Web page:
|Face value||CHF 1.40|
Every child in Liechtenstein knows the Pfälzerhütte situated 2108 metres above sea-level, the destination of those first sweat-inducing school outings into the Liechtenstein Alps. For many of the country’s inhabitants paying at least an annual visit during the summer holidays or on mild autumn days to this rough brick-built rest station is moreover part of a cherished tradition. But few know how this mountain lodge came by its name.
In May 1925 the Federation of Palatinate Sections within the German and Austrian Alpine Association decided to erect a mountain hut in the Rätikon range. The site chosen was the Bettlerjoch, a mountain saddle on Liechtenstein territory between Augstenberg and Naafkopf, on the border with Austria and Switzerland. This proposal was welcomed by the Government of the Principality of Liechtenstein, which granted permission for the build in April 1926. On 5th August 1928 the Pfälzerhütte was officially inaugurated after a building period of 113 days. In 1950, after the lodge had remained uninhabited for many years and been looted more than once, it was acquired by the Liechtenstein Alpine Association (LAV). Today the shelter, now enlarged by the addition of an annex building, is open for business continuously from June to October. The postal administrations of Germany and Liechtenstein held a design competition for this “Germany-Liechtenstein Joint Stamp”. Joint stamps produced by two friendly countries continue to enjoy great popularity - after all they document in an agreeable way the amicable relations between two states. The present “Pfälzer Hütte” stamp (face value CHF 1.40) has been designed by Corinna Rogger of Biberach (Germany), the winner of this competition. Her design is based on a photograph by the Liechtensteiner Meinrad Büchel, made available to her on request by the Liechtenstein Alpine Association (LAV). This stamp will appear simultaneously in Germany as a Deutsche Post 75-cent stamp.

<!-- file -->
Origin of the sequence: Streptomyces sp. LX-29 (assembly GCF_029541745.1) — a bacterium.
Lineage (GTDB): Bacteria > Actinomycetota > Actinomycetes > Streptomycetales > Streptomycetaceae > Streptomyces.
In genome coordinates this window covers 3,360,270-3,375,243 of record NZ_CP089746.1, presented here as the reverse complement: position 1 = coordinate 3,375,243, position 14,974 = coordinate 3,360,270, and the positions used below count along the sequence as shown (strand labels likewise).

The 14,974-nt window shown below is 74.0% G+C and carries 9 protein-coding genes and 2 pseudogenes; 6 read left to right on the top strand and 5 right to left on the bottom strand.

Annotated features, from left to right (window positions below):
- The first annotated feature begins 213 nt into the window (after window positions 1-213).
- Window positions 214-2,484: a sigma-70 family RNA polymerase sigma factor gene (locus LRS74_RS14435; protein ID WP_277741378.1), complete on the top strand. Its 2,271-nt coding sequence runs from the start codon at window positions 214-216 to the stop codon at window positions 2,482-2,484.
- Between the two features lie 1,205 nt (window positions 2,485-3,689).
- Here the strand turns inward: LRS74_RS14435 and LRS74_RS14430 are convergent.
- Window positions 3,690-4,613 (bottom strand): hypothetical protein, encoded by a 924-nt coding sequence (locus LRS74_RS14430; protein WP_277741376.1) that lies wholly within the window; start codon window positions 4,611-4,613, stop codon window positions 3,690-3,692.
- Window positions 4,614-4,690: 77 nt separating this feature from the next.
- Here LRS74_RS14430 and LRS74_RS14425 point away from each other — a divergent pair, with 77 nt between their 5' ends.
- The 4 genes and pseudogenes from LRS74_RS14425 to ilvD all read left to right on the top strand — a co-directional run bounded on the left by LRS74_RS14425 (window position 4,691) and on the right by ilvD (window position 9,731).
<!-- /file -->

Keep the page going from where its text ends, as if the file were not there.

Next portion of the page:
Deutsche Bundesdruckerei GmbH